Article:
Ecosanctuary joins fight for kiwi

Volunteer Jeff Cleugh and Orokonui Ecosanctuary ranger Kelly Gough finish work on the new kiwi...
Volunteer Jeff Cleugh and Orokonui Ecosanctuary ranger Kelly Gough finish work on the new kiwi creche on Monday. PHOTO: DAN HUTCHINSON

Orokonui Ecosanctuary has been steadily building its place in New Zealand's conservation network since it was fully enclosed with a predator proof fence in 2007. Now, it has taken another big leap in its importance to the country by becoming a creche for the critically endangered Haast tokoeka kiwi. Dan Hutchinson reports.

Orokonui Ecosanctuary has joined the fight to save rare and critically endangered Haast tokoeka kiwis with a new ''kiwi creche''.

Staff finished fencing a 15ha enclosure this week and expected to take delivery of the first five kiwi chicks on Tuesday next week.

Ecosanctuary conservation manager Elton Smith said the creche was ''a whole new conservation project''.''

It just makes us a bit more useful to the Department of Conservation.''

Left to their own devices in the Haast Ranges, 95% of Haast tokoeka chicks would die before they reached adulthood, compared with a 65% survival rate if given protection.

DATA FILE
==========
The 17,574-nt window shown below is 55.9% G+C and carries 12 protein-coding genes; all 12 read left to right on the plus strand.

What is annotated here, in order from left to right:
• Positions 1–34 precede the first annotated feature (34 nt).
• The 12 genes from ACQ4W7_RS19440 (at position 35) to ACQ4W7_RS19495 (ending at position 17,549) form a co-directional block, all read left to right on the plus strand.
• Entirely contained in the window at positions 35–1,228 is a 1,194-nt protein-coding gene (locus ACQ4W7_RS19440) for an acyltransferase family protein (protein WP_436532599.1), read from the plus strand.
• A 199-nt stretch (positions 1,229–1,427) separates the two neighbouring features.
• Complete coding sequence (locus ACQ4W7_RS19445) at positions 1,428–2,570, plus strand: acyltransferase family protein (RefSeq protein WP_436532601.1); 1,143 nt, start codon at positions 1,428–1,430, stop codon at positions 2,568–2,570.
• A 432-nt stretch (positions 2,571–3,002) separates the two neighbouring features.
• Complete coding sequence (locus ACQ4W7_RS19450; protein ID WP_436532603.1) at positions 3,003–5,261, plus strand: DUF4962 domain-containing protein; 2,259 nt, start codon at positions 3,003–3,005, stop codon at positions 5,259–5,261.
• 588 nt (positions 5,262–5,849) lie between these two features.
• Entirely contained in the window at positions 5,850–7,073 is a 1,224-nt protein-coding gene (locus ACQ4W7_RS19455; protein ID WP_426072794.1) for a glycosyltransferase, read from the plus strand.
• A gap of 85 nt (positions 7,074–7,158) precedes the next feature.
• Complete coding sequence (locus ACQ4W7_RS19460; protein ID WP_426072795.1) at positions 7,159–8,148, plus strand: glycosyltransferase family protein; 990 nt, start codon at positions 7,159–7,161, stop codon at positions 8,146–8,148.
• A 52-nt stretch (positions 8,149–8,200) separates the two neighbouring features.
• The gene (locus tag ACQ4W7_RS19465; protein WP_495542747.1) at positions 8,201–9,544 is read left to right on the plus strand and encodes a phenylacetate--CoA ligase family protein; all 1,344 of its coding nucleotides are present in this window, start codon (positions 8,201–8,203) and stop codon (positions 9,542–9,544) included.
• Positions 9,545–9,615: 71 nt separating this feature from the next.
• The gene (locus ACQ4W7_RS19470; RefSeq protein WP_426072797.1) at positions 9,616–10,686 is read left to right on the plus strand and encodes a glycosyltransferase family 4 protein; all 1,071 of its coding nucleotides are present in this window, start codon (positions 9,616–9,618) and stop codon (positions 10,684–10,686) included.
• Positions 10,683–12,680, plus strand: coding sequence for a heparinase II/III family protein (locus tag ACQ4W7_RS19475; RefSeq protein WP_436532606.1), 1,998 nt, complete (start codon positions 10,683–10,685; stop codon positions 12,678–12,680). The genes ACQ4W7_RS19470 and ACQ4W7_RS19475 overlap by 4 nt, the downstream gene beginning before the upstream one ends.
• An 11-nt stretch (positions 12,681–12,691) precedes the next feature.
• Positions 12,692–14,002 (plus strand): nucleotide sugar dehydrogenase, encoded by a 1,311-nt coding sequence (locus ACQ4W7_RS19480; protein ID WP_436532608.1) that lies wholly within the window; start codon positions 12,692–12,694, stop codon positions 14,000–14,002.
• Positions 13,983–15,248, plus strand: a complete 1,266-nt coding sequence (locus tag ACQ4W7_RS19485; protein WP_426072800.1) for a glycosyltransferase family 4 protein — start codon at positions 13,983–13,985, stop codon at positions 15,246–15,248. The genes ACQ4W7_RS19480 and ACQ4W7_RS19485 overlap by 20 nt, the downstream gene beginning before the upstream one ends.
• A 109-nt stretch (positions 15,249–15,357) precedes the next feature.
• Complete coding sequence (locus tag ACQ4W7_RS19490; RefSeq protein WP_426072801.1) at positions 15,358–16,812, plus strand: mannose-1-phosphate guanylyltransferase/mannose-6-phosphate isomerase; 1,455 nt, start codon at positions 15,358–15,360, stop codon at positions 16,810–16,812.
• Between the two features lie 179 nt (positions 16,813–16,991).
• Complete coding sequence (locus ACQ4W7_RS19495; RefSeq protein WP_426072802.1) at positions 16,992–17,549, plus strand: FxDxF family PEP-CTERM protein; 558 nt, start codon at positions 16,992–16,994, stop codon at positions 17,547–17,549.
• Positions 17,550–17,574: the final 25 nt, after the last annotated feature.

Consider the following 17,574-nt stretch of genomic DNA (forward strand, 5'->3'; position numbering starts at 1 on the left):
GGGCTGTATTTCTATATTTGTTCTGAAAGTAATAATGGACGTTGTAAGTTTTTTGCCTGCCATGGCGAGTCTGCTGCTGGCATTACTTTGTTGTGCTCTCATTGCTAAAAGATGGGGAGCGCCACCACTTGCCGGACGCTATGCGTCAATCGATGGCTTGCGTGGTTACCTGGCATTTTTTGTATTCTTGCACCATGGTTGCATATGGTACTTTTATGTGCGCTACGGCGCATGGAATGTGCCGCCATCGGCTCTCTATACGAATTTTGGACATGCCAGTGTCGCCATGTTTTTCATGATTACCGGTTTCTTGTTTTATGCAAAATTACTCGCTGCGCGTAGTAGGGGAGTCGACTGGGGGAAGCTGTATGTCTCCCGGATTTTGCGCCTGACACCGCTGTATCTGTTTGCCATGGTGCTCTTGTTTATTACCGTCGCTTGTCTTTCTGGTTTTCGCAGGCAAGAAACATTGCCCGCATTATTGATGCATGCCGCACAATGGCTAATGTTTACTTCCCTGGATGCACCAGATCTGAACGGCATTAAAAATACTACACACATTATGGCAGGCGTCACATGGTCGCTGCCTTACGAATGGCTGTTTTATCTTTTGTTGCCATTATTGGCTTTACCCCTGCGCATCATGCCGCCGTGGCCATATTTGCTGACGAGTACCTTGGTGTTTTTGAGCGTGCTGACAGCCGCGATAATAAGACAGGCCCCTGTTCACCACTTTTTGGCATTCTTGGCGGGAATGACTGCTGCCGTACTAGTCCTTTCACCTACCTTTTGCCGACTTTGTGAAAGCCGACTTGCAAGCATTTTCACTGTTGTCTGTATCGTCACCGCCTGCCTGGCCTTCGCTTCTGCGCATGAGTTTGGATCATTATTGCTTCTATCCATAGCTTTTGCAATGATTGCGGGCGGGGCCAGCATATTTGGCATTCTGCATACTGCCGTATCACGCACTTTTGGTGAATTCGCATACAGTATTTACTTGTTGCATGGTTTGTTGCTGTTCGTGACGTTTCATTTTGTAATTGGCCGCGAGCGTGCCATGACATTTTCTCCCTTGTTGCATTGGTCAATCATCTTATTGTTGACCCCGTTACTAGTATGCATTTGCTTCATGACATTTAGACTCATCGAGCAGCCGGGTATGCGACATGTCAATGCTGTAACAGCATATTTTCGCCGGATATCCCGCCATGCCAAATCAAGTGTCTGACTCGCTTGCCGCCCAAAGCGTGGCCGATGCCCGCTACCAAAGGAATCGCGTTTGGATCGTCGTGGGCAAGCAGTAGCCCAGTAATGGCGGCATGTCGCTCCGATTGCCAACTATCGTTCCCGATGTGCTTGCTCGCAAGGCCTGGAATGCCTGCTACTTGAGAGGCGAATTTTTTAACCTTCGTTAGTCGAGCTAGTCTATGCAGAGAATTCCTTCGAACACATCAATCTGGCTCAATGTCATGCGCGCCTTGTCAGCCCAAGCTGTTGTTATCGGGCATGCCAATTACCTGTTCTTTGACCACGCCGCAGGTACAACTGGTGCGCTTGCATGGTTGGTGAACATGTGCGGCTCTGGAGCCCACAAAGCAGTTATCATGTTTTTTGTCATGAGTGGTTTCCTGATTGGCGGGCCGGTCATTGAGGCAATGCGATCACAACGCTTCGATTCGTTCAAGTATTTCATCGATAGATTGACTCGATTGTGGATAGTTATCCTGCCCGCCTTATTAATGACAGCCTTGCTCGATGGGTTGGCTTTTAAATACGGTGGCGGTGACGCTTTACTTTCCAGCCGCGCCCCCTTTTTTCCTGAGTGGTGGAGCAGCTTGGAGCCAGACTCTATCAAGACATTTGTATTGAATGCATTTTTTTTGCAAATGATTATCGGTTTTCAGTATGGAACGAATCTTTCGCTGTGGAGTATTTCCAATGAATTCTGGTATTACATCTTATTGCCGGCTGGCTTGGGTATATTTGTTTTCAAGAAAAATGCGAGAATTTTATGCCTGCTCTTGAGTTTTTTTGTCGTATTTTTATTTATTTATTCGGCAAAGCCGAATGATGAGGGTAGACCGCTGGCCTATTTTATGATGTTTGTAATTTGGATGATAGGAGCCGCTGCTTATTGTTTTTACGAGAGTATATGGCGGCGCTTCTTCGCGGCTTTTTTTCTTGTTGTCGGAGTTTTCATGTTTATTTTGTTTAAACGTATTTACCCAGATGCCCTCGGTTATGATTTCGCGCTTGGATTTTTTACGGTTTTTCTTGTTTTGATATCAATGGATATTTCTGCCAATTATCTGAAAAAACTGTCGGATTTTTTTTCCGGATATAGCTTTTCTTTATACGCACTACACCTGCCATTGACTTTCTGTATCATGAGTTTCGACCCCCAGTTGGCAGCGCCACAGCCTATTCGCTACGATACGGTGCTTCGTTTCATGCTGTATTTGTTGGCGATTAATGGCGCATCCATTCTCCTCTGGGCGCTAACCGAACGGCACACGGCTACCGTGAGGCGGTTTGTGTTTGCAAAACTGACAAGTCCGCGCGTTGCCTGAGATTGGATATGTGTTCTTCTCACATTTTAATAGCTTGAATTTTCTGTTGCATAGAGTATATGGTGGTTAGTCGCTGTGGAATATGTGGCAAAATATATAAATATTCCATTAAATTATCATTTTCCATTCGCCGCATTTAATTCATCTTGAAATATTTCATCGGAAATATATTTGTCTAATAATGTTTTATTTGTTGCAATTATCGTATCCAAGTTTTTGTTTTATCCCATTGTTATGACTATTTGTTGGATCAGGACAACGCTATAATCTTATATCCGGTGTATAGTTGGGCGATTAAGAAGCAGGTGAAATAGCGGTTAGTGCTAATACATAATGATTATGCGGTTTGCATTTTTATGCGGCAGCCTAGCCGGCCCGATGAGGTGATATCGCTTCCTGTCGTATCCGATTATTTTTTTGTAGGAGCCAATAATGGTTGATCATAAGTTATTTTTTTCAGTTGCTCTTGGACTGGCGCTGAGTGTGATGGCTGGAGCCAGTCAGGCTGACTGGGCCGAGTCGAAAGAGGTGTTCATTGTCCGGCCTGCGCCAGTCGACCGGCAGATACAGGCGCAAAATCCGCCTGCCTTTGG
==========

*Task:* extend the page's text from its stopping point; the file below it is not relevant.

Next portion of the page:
Eggs are taken from the wild in Haast and incubated at the West Coast Wildlife Centre at Franz Josef.

Mr Smith said the chicks would be raised at Franz Josef for a few weeks, before being sent to Orokonui where they would be raised for about a year.

Once they were big enough to fight off a stoat - the kiwi's main predator - they would be returned to the Haast Ranges to live in the wild.

Staff and volunteers at the sanctuary have spent an estimated 900 hours building a low fence around a 14ha section of the sanctuary to keep the new arrivals separate from the population of 19 adult kiwis.

Mr Smith said adult kiwis were known to kill chicks so they needed to be kept separate and the chicks needed about 1ha each.

They would also need to be fitted with a transmitter so they could be recaptured and monitored.

The new creche borders on the predator-proof fence encircling the entire 307ha sanctuary, reducing the length of new fences required.

Mr Smith said the ecosanctuary could now house up to 15 birds and if the creche was successful they could double its size and take up to 30.

Doc ranger Jacinda Amey said the new creche would provide a vital, safe environment where young birds could learn and grow.

''With a population of just 400, we have to do all we can to give every new bird the best possible chance of survival.''

She said protecting kiwis as eggs, chicks and juveniles gave them a 65% chance of making it to adulthood.

Orokonui Ecosanctuary general manager Chris Baillie said the creche was located in the most public area at the top of the ecosanctuary but it was ''first and foremost a conservation project''.

''While we would love for more people to see our national icon, we need to see how the young kiwi settle in before we can say what visitors may be likely to encounter,'' Ms Baillie said.

Orokonui joins two other creche sites for Haast tokoeka: Rona Island, in Lake Manapouri, and Centre Island, in Lake Te Anau.

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